For the past few weeks, I have been letting my e-mail accumulate, saving most of the bulk mailings that cluttered my box as they might have some blog-worthy tid-bit. As I read through them this afternoon, I kept coming across stuff from various gay sources about the likely fall ballot proposition to amend our state’s constitution to define marriage as it has long been defined (as the union of one man and one woman) as well as releases on the California Supreme Court’s decision redefining that institution to include same-sex unions.
Before that decision, I thought the initiative had a 50-50 chance of passing. With the decision, I think the odds have increased for those who favor amending the constitution. And if the gay groups who sent out those e-mails have anything to do with the “No” campaign, the odds with increase even further.
Take a gander at the National Gay and Lesbian Task Force’s (NGLTF) April 24 press release. It calls the petition drive a “mean-spirited attack.” If they think it’s mean-spirited, they have little understanding of their opposition on this issue. Yeah, there are some mean-spirited voices in the anti-gay marriage crowd, notably Randy Thomasson of VoteYesMarriage.com, but his group failed to gather enough signatures for a proposal which would have overturned the state’s domestic partnership program as well as limited marriage to different-sex couples.
Advocates of gay marriage must not forget that while the state may recognize gay marriage during the course of the campaign, they’re the ones pushing to change the way American jurisdictions, indeed world political institutions, have defined marriage for as long as they have recognized the institution. As I wrote before, the burden is on those proposing the change.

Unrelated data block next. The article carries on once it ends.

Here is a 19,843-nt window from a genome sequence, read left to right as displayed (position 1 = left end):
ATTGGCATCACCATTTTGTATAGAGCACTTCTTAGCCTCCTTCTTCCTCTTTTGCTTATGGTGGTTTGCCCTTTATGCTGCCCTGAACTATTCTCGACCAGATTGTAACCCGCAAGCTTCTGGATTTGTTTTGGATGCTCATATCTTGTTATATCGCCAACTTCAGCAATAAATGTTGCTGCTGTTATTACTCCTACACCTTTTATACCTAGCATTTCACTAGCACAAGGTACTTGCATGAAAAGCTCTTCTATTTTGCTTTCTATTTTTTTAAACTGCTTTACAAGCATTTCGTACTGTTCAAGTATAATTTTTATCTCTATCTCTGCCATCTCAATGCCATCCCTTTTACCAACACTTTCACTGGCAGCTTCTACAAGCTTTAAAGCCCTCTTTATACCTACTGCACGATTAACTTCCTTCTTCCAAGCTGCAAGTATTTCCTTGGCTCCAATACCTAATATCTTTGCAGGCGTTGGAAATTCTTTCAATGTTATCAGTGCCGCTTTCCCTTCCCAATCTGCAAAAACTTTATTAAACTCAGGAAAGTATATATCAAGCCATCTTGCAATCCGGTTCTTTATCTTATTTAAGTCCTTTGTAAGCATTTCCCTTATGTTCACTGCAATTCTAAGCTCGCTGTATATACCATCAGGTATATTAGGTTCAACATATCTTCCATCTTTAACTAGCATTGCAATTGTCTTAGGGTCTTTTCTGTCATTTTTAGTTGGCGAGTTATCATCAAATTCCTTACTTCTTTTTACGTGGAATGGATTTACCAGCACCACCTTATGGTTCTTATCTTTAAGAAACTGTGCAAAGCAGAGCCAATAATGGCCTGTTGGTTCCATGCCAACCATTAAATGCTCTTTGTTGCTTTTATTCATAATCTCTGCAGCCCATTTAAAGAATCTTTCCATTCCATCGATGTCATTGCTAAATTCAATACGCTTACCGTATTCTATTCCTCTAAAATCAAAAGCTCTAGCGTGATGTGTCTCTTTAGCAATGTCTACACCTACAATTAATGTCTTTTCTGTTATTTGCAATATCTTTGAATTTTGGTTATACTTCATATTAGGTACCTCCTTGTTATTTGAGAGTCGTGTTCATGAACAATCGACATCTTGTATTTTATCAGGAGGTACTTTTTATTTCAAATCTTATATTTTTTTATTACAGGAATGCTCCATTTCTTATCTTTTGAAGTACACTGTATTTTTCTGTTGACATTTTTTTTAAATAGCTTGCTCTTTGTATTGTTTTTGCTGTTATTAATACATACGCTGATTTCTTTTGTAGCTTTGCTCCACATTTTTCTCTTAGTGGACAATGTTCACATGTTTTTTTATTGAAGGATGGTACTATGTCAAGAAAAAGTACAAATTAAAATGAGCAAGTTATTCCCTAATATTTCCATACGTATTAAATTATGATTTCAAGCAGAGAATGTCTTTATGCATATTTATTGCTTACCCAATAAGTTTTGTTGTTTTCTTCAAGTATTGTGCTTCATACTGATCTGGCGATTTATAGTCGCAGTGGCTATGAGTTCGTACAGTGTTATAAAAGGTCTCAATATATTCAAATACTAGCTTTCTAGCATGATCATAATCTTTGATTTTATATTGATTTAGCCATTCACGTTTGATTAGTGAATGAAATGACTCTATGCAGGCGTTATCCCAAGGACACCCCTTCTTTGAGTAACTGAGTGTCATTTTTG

They need to recognize that most Californians who oppose gay marriage don’t do so out of bigotry or hatred but because they see insitution as the union of two individuals of different genders. Those who organize the campaign to defeat this proposition won’t get much mileage if they campaign against social conservatives. That may win them accolades in San Francisco, West Hollywood, San Diego’s Hillcrest neighborhood and on university campuses, but it won’t win them votes in cities like Fresno and Bakersfield and the suburbs of Los Angeles, Orange County and San Diego.
In short, without using the language of the left, which seems to be the only dialect in which the gay organizations can speak, they need to make the case why gay marriage is a good thing. And not just for gay people. I know I’m repeating myself when I say this, but it’s a point which bears repetition, Jonathan Rauch’s Gay Marriage: Why It Is Good for Gays, Good for Straights, and Good for America is a good place to learn how to make that case.
They need to find a way to reduce the best parts of that book into 30-second television spots. Indeed, NGLTF, the very group whose recent release focused on lashing out as those gathering signatures in the Golden State, ran ads in 2005 in the Lone Star State doing just that, defending the idea of gay marriage on “essentially conservative grounds.”
Ads such as these which focus on the commitments gay couples are making should replace those attacking gay marriage opponents in particular and Republicans in general. Terms like “commitment” and “monogamy” should replace “rights” and “equality.” Instead of using that latter abstraction, use a line like this one from one of the Texas ads: a mother of a gay child says, “My children want the same thing their father and I wanted . . . . I hope they’re together forever.”
I like that idea, using straight parents of gay children to make the pitch to defeat this amendment.
Remember, the goal here is not to earn cheers from politically correct crowds in the state’s most liberal enclaves, but to change minds in the state’s most conservative ones.
*I changed the title of the post when an astute reader informed me that for something to be a referendum, the state legislature must refer it to the people.